SOAR stands for “security orchestration, automation, and response.” Gartner coined the term in 2017 to refer to security platforms that gather cyberthreat data from multiple solutions into one location for more accessible and more efficient incident response and threat management.
Threat intelligence fed into SOAR platforms can come from firewalls, vulnerability scanners, endpoint protection systems, threat intelligence feeds, and security information and event management (SIEM) platforms.
The rationale behind SOAR is similar to that of storing data in the cloud, such as syncing photos from different devices to iCloud or Google Photos. Instead of saving photos on each of the devices you own, you can log in to these cloud services and browse them from there.
Other interesting terms…
Read More about the “SOAR”
Now that you know what is SOAR, let us learn about its specific capabilities, benefits, and other relevant information.
What Is SOAR Capable Of?
From the name itself, we can deduce that SOAR platforms orchestrate various security tools and data sources, automate specific security processes, and respond to security incidents.
Specifically, a SOAR solution has three main functions that make it attractive to security operations centers (SOCs) and other security teams. These are:
- Threat and vulnerability management
- Security incident response
- Security operations automation
SOAR platforms detect threats and vulnerabilities and help SOCs craft a standard incident response. Moreover, it can automate critical security operations, such as threat hunting, vulnerability scanning, asset discovery, asset validation, target prioritization, and log analysis.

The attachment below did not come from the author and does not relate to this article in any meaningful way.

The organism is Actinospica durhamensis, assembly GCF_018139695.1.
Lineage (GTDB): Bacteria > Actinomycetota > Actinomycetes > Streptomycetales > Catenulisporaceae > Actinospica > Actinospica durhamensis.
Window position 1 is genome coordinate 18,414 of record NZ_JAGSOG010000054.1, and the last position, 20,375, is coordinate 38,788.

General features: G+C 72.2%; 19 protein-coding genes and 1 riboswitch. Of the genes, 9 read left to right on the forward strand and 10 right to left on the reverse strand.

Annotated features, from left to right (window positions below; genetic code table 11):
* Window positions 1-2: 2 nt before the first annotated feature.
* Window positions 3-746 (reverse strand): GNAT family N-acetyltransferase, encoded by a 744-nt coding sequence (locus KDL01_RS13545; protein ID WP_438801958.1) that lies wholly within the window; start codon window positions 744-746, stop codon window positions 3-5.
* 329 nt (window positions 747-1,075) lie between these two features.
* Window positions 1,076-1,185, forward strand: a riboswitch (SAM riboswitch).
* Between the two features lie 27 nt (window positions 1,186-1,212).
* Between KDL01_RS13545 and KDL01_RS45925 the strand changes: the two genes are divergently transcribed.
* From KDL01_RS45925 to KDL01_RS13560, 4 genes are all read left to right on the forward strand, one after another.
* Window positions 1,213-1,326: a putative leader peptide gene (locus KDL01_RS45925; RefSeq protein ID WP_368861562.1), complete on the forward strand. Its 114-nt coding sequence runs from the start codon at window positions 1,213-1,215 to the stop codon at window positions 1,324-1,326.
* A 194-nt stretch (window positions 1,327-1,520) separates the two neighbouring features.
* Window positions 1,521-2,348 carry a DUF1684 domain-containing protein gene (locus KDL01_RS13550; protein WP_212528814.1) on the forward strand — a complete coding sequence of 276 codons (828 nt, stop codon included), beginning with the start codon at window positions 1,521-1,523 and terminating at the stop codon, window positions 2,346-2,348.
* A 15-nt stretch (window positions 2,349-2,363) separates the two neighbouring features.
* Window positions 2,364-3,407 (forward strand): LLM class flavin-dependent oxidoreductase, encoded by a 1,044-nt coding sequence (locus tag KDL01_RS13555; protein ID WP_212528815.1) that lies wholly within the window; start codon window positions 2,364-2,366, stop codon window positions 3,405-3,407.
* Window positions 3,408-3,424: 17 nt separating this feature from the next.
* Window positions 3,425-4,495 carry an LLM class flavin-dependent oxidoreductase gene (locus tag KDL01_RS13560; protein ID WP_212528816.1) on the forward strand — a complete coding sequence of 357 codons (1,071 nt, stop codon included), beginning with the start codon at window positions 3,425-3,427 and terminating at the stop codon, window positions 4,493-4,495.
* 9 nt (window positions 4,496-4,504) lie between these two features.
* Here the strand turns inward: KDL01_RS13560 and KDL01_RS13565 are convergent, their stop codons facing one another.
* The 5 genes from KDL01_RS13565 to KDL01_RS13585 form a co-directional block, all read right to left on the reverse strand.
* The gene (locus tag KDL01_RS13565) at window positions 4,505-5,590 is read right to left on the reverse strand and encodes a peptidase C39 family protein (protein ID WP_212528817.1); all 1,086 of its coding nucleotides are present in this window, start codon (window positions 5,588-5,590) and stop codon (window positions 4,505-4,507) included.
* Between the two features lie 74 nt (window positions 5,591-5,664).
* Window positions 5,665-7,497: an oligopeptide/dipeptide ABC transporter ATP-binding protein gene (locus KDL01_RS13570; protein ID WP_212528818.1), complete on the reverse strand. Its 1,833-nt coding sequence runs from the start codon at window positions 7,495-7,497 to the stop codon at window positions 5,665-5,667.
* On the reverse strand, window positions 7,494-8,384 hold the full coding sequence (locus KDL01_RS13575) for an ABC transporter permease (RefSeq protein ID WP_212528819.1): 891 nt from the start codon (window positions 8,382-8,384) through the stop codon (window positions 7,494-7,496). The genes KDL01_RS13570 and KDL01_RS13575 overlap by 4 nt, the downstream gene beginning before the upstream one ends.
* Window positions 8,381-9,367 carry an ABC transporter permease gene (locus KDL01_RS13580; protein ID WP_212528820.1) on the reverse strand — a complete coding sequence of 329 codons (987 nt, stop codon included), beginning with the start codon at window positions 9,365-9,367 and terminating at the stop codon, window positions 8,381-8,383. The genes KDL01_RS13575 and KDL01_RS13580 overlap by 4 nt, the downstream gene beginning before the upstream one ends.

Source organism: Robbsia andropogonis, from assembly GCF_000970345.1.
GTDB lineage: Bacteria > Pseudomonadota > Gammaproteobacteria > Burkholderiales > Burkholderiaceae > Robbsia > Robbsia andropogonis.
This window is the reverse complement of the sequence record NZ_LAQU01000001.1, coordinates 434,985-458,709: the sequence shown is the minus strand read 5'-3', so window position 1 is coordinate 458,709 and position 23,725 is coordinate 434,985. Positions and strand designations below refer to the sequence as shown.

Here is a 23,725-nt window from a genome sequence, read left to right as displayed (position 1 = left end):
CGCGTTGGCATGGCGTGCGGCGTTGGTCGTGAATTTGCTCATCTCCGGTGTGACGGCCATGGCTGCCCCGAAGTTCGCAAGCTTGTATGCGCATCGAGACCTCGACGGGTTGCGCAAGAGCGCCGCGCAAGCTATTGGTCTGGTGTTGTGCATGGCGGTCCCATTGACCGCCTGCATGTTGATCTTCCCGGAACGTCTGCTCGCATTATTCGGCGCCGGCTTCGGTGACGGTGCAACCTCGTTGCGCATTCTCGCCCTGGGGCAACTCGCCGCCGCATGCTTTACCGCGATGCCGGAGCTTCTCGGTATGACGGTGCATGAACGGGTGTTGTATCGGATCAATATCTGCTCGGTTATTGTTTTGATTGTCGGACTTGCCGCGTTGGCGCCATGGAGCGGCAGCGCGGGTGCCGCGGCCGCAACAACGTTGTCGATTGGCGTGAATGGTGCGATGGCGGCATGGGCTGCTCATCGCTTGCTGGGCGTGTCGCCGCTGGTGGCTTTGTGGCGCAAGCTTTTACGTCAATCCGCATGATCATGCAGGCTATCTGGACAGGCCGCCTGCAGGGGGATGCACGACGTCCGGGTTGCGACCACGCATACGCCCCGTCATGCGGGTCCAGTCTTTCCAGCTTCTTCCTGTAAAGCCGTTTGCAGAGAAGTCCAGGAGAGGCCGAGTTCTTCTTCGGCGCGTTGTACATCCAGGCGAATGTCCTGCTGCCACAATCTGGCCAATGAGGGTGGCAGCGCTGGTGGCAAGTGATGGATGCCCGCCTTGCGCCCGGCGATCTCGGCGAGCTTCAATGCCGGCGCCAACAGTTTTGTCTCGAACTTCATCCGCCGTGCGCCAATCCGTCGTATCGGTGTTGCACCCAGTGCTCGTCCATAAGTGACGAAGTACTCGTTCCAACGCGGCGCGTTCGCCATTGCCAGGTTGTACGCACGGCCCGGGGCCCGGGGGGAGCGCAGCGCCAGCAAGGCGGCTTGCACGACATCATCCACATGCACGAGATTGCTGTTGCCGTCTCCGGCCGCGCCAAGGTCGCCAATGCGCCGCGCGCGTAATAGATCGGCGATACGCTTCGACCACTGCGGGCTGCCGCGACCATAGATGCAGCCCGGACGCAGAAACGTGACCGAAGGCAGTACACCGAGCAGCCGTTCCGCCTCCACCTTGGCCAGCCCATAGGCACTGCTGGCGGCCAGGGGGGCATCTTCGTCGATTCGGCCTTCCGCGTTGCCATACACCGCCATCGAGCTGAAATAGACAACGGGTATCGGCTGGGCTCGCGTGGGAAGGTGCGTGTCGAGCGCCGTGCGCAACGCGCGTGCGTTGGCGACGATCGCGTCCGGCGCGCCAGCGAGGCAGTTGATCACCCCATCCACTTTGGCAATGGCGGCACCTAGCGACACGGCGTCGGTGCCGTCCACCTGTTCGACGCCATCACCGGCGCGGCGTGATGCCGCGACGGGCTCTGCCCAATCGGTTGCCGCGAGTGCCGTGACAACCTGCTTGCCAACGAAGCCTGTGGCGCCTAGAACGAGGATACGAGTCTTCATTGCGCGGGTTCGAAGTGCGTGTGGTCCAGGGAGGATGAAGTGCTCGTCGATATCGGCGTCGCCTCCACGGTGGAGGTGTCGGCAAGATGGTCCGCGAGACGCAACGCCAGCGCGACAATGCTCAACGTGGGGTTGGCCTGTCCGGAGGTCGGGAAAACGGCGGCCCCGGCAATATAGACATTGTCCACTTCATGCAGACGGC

Benefits of Using SOAR Platforms
Despite being relatively new, SOAR has gained popularity in the cybersecurity sector because it helps solve significant challenges. SOAR offers several benefits to SOCs, including:
More comprehensive threat contextualization
Security teams receive thousands of alerts every day, so it’s crucial to provide correct and complete context behind these to ensure they don’t waste time on false positives or, worse, overlook dangerous incidents. With multiple data sources, SOAR platforms can give proper context to threats and vulnerabilities.
Faster incident detection and response
Because of SOAR’s innate automation capability, security teams can detect and respond to threats and vulnerabilities faster, reducing damage.
Streamline security operations and management
Security teams no longer have to check and validate data by jumping from one security solution to another. Multiple security solutions are integrated into SOAR platforms, so SOCs only need to look at their SOAR dashboard to see various data feeds from different sources.
Simplify and standardize incident responses
All security incidents that fall into a category are automatically treated the same way across the network. Since responses are automated, there is no need to spend extra workforce hours to mull over every single threat.
To get a glimpse of how a SOAR platform can help security teams, check out the video below that shows how it is used in malware investigations.
SOAR versus SIEM
There has often been confusion between SOAR and SIEM. These security solutions are different, but they often cross paths. We previously talked about the capabilities of SOAR, but not of SIEM. SIEM solutions are designed to:
- Store data
- Aggregate threat intelligence
- Detect threats
- Notify SOCs about the threats
You may have noticed an overlap since among the capabilities of SOAR is threat detection and management. For this reason, SIEM is commonly integrated into SOAR, as both solutions complement each other.
As mentioned earlier, SOAR is relatively newer than SIEM and other security platforms. Still, the adoption of SOAR systems is gaining momentum. Market Watch reported that in 2020, the SOAR market size stood at US$766.7 million and is expected to reach US$1,430 million by 2027.